In addition to all of the projects listed above, Apple TV+ is going after Netflix in a big way. The tech giant is planning to make six small-budget, award-worthy films every year, with an eye on creating buzz for the service and grabbing some Academy Award nominations along the way.

In addition to getting Apple TV Plus some attention during awards season, producing a slate of new films will be a good way to generate material for the streaming service.

Apart from Netflix, Apple’s content will go head to head with the likes of Amazon, HBO, Disney, Hulu, Showmax and others. Admittedly, Apple’s complete inexperience in the area of video streaming services is definitely why the company’s streaming efforts will be so interesting to watch.

Regardless of the outcome, one sure thing is that per usual, Apple is willing to put its money where its mouth is. To this point, we recently learned that Apple is planning to spend as much as $6 billion on content creation, easily putting it side by side with heavyweights like Netflix.

Though, Apple’s reported $6 billion in original content spending, a massive increase from its initial $1 billion pledge two years ago, pales in comparison to the more than $14 billion Netflix is expected to spend this year and the nearly $24 billion Disney is expected to shell out for streaming and theatrical releases. It’s also about 25 percent of Disney’s entire 2019 content budget.

According to the New York Post, the original films on Apple TV+ will cost between $5 and $30 million each and will be helmed by “elevated” Hollywood talent. The transit towards original content was inspired by Netflix’s Roma, a 2019 Best Picture contender that won Best Foreign Film.

The Post also notes that Apple doesn’t have the kind of content backlog that Disney is leveraging to launch Disney Plus with a bang, or the same Hollywood connections as Netflix or Hulu.

Something Netflix likes to point out is that video services don’t just compete among themselves, they’re going up against anything that’s vying for your attention. Traditional television, YouTube, the parade of live-TV streaming services; even gaming phenoms like Fortnite, all these packs Apple’s new competitive field.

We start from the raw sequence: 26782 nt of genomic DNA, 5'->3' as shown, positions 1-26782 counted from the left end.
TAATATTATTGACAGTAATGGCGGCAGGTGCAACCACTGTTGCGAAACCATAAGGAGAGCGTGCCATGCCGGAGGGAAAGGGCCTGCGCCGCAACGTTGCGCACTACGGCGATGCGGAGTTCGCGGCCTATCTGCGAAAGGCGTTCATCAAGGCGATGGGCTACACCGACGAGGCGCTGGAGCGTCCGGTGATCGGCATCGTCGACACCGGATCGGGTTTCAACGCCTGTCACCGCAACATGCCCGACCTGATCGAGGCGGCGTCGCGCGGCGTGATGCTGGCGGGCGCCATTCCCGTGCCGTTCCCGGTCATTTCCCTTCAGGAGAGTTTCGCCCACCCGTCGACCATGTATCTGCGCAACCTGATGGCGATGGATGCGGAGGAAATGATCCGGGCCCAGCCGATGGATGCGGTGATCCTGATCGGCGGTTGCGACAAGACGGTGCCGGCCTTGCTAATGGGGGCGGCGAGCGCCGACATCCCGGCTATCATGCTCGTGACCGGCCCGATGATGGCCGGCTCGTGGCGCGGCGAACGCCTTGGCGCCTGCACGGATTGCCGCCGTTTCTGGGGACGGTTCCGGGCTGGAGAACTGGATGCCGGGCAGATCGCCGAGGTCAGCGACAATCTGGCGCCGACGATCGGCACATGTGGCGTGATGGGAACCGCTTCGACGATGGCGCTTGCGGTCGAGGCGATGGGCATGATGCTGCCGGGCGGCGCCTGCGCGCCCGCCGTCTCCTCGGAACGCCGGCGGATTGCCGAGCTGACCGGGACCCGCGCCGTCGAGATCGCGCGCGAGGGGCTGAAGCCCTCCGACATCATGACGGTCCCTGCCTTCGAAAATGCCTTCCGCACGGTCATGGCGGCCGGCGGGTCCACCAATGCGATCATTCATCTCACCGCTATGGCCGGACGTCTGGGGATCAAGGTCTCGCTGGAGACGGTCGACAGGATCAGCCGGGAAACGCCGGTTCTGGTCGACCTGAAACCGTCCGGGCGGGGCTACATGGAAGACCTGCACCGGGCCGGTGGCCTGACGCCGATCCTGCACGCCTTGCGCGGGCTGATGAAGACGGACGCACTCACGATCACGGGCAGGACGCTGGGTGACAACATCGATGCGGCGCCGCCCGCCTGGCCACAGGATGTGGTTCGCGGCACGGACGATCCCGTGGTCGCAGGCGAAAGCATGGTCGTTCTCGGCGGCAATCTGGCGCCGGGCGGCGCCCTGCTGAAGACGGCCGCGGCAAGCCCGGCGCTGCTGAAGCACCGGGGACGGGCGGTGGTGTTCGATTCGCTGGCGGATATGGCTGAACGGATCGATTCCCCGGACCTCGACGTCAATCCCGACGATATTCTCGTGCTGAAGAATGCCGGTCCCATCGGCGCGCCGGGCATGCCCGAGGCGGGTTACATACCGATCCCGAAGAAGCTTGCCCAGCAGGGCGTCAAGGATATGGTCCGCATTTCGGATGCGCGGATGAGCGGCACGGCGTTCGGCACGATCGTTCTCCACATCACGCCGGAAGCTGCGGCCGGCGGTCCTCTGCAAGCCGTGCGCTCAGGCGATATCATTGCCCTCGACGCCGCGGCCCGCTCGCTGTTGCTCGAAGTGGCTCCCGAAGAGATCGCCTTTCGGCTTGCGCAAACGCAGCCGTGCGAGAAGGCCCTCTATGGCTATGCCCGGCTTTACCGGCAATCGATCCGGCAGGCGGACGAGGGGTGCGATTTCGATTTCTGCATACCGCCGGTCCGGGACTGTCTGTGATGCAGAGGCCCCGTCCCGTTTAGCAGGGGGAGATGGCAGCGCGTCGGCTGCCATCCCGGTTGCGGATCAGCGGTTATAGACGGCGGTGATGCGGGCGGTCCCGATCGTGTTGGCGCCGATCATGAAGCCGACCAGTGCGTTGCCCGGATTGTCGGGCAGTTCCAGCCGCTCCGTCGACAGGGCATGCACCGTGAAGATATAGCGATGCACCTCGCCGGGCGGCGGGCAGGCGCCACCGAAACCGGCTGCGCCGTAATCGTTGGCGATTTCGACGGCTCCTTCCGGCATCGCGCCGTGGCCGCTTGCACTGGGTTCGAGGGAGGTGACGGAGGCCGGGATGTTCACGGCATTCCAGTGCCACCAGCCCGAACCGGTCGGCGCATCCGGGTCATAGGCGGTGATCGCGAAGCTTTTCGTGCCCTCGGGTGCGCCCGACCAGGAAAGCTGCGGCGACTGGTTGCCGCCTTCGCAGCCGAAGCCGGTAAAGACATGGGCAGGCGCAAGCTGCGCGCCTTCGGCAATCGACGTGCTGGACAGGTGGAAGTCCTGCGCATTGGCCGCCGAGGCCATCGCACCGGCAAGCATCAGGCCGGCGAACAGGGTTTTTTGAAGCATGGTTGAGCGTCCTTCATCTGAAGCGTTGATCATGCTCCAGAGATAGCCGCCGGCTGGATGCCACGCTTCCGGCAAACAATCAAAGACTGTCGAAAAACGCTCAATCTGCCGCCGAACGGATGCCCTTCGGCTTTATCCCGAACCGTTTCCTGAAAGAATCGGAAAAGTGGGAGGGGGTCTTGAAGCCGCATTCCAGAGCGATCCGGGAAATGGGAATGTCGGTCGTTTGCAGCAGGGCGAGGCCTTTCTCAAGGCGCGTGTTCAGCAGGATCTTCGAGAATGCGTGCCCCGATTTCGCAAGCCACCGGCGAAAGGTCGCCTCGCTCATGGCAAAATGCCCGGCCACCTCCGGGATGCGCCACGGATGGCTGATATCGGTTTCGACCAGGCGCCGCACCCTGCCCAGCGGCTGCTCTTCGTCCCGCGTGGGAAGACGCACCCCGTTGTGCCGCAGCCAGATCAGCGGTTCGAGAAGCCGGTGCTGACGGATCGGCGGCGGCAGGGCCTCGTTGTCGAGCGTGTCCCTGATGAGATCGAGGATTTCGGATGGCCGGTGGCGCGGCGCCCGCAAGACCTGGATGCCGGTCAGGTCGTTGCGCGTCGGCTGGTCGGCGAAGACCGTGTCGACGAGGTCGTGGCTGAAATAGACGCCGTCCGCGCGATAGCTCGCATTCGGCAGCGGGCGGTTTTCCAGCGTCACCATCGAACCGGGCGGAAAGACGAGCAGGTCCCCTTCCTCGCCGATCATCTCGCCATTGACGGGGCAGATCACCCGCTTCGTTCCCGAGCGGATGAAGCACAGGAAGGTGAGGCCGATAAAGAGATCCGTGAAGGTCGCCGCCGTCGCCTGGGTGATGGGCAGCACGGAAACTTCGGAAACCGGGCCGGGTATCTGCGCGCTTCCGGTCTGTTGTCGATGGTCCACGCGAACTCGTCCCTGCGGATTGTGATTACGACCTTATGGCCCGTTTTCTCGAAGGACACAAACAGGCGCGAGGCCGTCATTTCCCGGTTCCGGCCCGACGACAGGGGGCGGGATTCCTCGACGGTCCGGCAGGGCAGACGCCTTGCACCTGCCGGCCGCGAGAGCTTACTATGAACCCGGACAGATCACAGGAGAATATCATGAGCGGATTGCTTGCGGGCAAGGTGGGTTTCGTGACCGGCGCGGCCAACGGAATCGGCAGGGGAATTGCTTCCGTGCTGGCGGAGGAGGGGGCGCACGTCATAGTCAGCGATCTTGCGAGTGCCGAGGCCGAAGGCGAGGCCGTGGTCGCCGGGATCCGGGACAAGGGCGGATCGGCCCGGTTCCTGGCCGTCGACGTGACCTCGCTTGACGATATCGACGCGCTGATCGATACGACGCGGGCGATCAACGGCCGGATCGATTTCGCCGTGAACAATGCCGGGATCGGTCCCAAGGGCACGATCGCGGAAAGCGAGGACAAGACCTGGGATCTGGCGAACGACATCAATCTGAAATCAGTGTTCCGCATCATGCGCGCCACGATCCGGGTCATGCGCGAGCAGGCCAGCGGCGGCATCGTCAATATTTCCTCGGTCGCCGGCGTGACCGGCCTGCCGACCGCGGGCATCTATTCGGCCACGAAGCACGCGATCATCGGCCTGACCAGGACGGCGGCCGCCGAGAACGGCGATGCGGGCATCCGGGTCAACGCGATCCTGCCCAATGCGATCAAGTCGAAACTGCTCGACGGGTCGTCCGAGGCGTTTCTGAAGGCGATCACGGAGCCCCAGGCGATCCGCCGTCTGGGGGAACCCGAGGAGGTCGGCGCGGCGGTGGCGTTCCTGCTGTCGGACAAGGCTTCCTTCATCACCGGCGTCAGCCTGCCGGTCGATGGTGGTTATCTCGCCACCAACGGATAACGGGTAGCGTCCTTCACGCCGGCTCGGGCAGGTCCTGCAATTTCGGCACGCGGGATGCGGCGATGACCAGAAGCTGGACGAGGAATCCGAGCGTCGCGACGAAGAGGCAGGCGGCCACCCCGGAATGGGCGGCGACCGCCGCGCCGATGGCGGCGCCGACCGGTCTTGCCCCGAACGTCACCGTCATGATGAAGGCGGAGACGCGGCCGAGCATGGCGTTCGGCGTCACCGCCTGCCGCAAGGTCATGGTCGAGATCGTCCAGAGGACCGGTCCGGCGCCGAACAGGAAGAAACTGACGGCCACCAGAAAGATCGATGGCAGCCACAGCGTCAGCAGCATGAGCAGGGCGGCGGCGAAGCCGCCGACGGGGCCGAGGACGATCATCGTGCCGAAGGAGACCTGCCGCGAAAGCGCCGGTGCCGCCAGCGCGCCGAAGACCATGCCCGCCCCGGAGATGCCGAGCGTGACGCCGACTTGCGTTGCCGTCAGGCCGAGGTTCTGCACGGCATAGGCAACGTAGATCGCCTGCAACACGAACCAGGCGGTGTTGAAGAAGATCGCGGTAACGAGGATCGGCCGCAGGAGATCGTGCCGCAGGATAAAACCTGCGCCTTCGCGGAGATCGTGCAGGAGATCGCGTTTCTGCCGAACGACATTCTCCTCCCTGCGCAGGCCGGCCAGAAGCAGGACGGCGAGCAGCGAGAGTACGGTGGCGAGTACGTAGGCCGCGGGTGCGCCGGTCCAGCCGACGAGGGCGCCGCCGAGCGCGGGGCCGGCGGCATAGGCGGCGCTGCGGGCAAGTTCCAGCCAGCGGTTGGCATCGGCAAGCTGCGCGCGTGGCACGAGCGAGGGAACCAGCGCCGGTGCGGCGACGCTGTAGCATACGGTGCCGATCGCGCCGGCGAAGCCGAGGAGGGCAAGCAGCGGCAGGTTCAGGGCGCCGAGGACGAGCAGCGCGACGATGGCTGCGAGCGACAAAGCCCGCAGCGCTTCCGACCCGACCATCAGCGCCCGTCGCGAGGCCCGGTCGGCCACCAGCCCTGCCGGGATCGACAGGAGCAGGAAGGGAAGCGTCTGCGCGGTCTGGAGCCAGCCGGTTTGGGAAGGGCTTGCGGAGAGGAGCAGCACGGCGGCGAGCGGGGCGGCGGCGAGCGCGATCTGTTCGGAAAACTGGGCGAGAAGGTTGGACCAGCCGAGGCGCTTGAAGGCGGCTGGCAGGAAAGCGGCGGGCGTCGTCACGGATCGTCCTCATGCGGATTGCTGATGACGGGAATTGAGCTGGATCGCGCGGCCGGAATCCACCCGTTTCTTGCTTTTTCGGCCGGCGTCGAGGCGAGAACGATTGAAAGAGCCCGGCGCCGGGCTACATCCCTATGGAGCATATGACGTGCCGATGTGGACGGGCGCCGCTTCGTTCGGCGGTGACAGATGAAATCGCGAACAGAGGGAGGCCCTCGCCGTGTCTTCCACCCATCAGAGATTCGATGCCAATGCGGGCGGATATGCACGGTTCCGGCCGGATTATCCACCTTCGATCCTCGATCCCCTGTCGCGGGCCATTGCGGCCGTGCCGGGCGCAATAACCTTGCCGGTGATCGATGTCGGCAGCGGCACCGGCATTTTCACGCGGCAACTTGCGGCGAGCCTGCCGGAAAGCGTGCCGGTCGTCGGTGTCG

What’s interesting is that Apple’s dive into original programming comes as other giants are ramping up their own original video ambitions. 

Apple’s five-show lineup for $9.99 a month will be a hard sell against something like Disney+, which is launching its own service on November 12 for $6.99 per month and will also be available with Hulu and a stripped-down version of ESPN thrown in for $12.99 per month.

The digital service will be a home base for streaming all of Disney’s blockbuster movies, multiple Star Wars, and Marvel original series and other programming. Moreover, NBCUniversal and HBO-owner WarnerMedia are both building their own streaming services. 

Although Apple isn’t Netflix or WarnerMedia or NBCUniversal, the latter of which is reportedly spending approximately $13 billion on content this year as it figures out its own streaming strategy.

An important distinction between all is that Netflix, WarnerMedia, NBCUniversal, and Disney are originally entertainment companies. All their revenues come from people paying to watch something.

In that regard, Apple has more in common with Amazon, which spent more than $500 million on the rights to a Lord of the Rings series. Just like Amazon, Apple has a ridiculous amount of money in the bank: $210.6 billion cash-on-hand and can take a risk by investing $6 billion into a select number of shows on a streaming service.

Also putting into consideration that iPhone sales are dropping, Apple is trying to do more with services and the company wants to look outside of traditional hardware sales to continue increasing its revenue. Its push into services like gaming, music, and now streaming is a big focus for the company, with expected revenue of more than $100 billion by 2023, according to one Morgan Stanley analyst.

It will take some time to see whether Apple can succeed as a streaming service, joining giants like Netflix and Hulu in a competitive market. YouTube’s subscription-based programming range, YouTube Premium, wasn’t considered a success and is now moving to make its original content free to stream while also making 1080p offline downloads available.